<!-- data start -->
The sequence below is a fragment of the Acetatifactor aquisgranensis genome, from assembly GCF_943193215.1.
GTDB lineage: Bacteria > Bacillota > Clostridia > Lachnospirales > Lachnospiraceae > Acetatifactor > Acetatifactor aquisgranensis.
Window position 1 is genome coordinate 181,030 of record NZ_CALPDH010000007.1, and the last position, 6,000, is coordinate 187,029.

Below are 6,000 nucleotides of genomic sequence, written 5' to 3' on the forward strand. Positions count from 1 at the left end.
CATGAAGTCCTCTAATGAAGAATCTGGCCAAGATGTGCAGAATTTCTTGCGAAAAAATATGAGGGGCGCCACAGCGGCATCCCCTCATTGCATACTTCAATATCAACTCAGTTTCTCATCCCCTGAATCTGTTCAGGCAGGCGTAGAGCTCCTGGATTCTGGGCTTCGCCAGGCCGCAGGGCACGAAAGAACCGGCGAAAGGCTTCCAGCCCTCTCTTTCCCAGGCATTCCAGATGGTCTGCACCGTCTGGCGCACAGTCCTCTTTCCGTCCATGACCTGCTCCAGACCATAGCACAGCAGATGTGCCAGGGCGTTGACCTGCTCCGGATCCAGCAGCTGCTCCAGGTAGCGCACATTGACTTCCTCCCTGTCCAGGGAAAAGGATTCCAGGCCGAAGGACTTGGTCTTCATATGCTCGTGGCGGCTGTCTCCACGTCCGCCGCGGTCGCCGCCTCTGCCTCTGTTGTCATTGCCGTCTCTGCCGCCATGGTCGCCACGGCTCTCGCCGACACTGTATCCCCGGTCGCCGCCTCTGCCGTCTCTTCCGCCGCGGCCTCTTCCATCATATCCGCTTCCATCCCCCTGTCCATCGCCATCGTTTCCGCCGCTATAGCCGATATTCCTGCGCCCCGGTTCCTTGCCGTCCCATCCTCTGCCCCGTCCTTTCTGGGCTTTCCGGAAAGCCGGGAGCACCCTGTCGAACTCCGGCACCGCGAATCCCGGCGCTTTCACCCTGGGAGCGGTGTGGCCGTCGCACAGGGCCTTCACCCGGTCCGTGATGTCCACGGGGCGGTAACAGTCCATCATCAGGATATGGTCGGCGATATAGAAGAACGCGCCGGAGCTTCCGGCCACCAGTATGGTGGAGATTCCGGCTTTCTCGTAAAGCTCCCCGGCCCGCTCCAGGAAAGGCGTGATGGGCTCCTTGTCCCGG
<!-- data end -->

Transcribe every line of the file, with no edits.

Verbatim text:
The sequence below is a fragment of the Acetatifactor aquisgranensis genome, from assembly GCF_943193215.1.
GTDB lineage: Bacteria > Bacillota > Clostridia > Lachnospirales > Lachnospiraceae > Acetatifactor > Acetatifactor aquisgranensis.
Window position 1 is genome coordinate 181,030 of record NZ_CALPDH010000007.1, and the last position, 6,000, is coordinate 187,029.

Below are 6,000 nucleotides of genomic sequence, written 5' to 3' on the forward strand. Positions count from 1 at the left end.
CATGAAGTCCTCTAATGAAGAATCTGGCCAAGATGTGCAGAATTTCTTGCGAAAAAATATGAGGGGCGCCACAGCGGCATCCCCTCATTGCATACTTCAATATCAACTCAGTTTCTCATCCCCTGAATCTGTTCAGGCAGGCGTAGAGCTCCTGGATTCTGGGCTTCGCCAGGCCGCAGGGCACGAAAGAACCGGCGAAAGGCTTCCAGCCCTCTCTTTCCCAGGCATTCCAGATGGTCTGCACCGTCTGGCGCACAGTCCTCTTTCCGTCCATGACCTGCTCCAGACCATAGCACAGCAGATGTGCCAGGGCGTTGACCTGCTCCGGATCCAGCAGCTGCTCCAGGTAGCGCACATTGACTTCCTCCCTGTCCAGGGAAAAGGATTCCAGGCCGAAGGACTTGGTCTTCATATGCTCGTGGCGGCTGTCTCCACGTCCGCCGCGGTCGCCGCCTCTGCCTCTGTTGTCATTGCCGTCTCTGCCGCCATGGTCGCCACGGCTCTCGCCGACACTGTATCCCCGGTCGCCGCCTCTGCCGTCTCTTCCGCCGCGGCCTCTTCCATCATATCCGCTTCCATCCCCCTGTCCATCGCCATCGTTTCCGCCGCTATAGCCGATATTCCTGCGCCCCGGTTCCTTGCCGTCCCATCCTCTGCCCCGTCCTTTCTGGGCTTTCCGGAAAGCCGGGAGCACCCTGTCGAACTCCGGCACCGCGAATCCCGGCGCTTTCACCCTGGGAGCGGTGTGGCCGTCGCACAGGGCCTTCACCCGGTCCGTGATGTCCACGGGGCGGTAACAGTCCATCATCAGGATATGGTCGGCGATATAGAAGAACGCGCCGGAGCTTCCGGCCACCAGTATGGTGGAGATTCCGGCTTTCTCGTAAAGCTCCCCGGCCCGCTCCAGGAAAGGCGTGATGGGCTCCTTGTCCCGG